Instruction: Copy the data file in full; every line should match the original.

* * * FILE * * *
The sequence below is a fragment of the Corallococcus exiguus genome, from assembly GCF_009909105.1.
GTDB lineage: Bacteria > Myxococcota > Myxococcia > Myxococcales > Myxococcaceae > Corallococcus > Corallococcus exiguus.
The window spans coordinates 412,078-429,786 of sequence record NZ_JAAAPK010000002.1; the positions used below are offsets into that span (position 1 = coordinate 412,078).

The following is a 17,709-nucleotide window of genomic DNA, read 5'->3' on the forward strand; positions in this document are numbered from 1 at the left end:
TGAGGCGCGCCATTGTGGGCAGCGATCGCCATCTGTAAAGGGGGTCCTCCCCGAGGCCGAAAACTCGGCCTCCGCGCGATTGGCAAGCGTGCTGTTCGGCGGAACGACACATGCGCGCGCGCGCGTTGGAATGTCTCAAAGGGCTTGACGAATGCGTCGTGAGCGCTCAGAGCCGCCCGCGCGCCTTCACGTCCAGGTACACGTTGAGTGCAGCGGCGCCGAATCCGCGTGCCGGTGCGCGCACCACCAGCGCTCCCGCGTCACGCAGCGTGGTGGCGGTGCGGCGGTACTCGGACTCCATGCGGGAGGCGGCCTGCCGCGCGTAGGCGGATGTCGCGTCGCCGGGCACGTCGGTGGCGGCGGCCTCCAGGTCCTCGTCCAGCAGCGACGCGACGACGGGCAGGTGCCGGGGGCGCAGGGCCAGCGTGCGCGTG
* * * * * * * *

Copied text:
The sequence below is a fragment of the Corallococcus exiguus genome, from assembly GCF_009909105.1.
GTDB lineage: Bacteria > Myxococcota > Myxococcia > Myxococcales > Myxococcaceae > Corallococcus > Corallococcus exiguus.
The window spans coordinates 412,078-429,786 of sequence record NZ_JAAAPK010000002.1; the positions used below are offsets into that span (position 1 = coordinate 412,078).

The following is a 17,709-nucleotide window of genomic DNA, read 5'->3' on the forward strand; positions in this document are numbered from 1 at the left end:
TGAGGCGCGCCATTGTGGGCAGCGATCGCCATCTGTAAAGGGGGTCCTCCCCGAGGCCGAAAACTCGGCCTCCGCGCGATTGGCAAGCGTGCTGTTCGGCGGAACGACACATGCGCGCGCGCGCGTTGGAATGTCTCAAAGGGCTTGACGAATGCGTCGTGAGCGCTCAGAGCCGCCCGCGCGCCTTCACGTCCAGGTACACGTTGAGTGCAGCGGCGCCGAATCCGCGTGCCGGTGCGCGCACCACCAGCGCTCCCGCGTCACGCAGCGTGGTGGCGGTGCGGCGGTACTCGGACTCCATGCGGGAGGCGGCCTGCCGCGCGTAGGCGGATGTCGCGTCGCCGGGCACGTCGGTGGCGGCGGCCTCCAGGTCCTCGTCCAGCAGCGACGCGACGACGGGCAGGTGCCGGGGGCGCAGGGCCAGCGTGCGCGTG